Indigenous and Frontier Technology Research Centre       IFTR  

Design, Develop and Disseminate technologies for the masses







Nanotechnology is recognized as one of emerging technology that contribute to sustainable competitiveness and growth in all the field of science and technology. The new chemical and/or physical properties of nano-scale particles provide useful functions that are being rapidly exploited in medicine, biotechnology, electronics, material science and energy sectors, among others. Nanotechnology applications has been ongoing for largely a decade by now, searching for solutions to several agricultural and environmental challenges, such as sustainability, improved varieties, increased productivity.

Nanomaterials have been using as smart material for controlled release of plant nutrients, hormones, pesticides and fertilizers in order to minimise nutrient losses in fertilisation and increase yields through optimised water and nutrient management. Also using as an antimicrobial agent to control the bacterial and fungal diseases.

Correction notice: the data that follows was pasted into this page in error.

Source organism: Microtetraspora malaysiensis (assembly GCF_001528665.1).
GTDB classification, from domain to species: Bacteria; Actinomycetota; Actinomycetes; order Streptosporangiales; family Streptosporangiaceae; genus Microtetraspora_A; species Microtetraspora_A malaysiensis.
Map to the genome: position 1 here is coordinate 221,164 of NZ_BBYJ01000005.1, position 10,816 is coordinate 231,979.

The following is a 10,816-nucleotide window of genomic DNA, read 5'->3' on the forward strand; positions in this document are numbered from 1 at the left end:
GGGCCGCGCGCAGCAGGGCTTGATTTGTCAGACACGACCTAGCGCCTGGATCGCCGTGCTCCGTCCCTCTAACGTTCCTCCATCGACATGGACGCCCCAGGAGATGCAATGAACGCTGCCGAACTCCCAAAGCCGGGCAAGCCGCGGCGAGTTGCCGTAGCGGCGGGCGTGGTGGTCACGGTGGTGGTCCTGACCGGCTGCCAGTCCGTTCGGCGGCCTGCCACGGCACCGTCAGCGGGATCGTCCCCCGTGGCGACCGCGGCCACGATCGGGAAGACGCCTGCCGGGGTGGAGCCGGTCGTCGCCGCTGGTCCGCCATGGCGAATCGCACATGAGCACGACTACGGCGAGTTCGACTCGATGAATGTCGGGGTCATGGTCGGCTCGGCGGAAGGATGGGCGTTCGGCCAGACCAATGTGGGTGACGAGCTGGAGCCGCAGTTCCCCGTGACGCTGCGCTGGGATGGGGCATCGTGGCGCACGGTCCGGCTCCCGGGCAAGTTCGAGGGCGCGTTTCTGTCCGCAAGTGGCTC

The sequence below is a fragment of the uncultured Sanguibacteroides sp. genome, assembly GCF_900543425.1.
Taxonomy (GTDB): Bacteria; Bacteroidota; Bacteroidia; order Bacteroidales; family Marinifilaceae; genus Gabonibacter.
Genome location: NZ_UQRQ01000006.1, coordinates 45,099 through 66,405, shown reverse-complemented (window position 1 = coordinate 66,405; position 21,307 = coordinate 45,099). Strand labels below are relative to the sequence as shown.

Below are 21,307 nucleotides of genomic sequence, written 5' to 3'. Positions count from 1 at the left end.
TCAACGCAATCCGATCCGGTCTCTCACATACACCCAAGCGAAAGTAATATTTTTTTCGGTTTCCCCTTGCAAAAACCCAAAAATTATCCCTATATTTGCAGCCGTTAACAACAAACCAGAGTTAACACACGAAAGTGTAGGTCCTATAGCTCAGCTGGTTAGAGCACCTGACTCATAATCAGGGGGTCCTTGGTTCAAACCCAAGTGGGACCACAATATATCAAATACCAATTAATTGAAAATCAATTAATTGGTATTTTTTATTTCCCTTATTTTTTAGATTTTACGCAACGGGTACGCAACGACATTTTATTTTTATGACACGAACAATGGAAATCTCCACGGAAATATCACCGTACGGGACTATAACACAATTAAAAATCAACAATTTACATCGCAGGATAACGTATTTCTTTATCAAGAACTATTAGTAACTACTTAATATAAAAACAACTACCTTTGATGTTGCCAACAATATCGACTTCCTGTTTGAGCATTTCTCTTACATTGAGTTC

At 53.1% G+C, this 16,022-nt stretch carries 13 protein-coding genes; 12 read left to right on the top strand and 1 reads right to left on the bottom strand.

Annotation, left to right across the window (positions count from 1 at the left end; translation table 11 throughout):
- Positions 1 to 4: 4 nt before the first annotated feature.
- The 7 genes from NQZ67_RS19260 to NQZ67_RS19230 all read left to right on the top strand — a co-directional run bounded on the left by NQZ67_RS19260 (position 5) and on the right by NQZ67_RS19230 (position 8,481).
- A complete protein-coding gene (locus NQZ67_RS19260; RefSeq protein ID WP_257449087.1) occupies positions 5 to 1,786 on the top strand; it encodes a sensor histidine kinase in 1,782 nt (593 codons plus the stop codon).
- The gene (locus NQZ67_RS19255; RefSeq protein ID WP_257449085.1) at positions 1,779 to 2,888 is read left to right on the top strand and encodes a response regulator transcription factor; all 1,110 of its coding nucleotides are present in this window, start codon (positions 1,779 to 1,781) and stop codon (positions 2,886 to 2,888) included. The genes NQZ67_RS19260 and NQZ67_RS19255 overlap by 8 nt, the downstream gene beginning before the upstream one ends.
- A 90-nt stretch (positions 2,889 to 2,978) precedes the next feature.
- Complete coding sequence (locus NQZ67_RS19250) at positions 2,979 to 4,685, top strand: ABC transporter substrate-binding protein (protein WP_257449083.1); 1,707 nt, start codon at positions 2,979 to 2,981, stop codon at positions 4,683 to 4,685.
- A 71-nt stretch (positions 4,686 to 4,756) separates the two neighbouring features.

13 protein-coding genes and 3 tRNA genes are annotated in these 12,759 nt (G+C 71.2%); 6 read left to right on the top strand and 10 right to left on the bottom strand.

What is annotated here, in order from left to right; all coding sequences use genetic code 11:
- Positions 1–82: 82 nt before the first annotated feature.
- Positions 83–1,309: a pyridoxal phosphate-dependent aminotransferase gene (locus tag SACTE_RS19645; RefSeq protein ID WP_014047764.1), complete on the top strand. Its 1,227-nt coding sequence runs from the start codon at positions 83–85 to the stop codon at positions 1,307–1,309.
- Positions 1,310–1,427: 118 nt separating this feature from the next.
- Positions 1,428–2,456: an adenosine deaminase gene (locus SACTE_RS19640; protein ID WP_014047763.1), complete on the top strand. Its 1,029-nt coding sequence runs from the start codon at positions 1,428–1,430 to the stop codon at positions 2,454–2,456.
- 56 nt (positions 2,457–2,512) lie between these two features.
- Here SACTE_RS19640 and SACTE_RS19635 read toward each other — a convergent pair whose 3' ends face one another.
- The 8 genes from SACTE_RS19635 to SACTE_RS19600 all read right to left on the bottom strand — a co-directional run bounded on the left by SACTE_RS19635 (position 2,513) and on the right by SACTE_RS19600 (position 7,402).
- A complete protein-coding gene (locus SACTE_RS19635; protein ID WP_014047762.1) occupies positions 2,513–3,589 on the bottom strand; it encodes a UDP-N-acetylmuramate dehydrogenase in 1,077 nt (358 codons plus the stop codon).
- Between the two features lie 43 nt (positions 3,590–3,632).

More recently, metal nanoparticles using as sensing materials for disease diagnosis and infections. Nanotechnology derived devices are also being explored in the field of plant breeding and genetic transformation. Additionally, agriculture could be a source of bio-nanocomposites with enhanced physical–mechanical properties based on traditionally harvested materials, like wheat straw and soy hulls, for bio-industrial purposes.

While the potential of nanotechnology in agriculture is large, their use suffers from lack of increased scale of production at economically acceptable levels and associated environmental risks. Despite efforts worldwide, the agricultural sector still has not yet seen products in market when compared to other sectors of nanotechnology application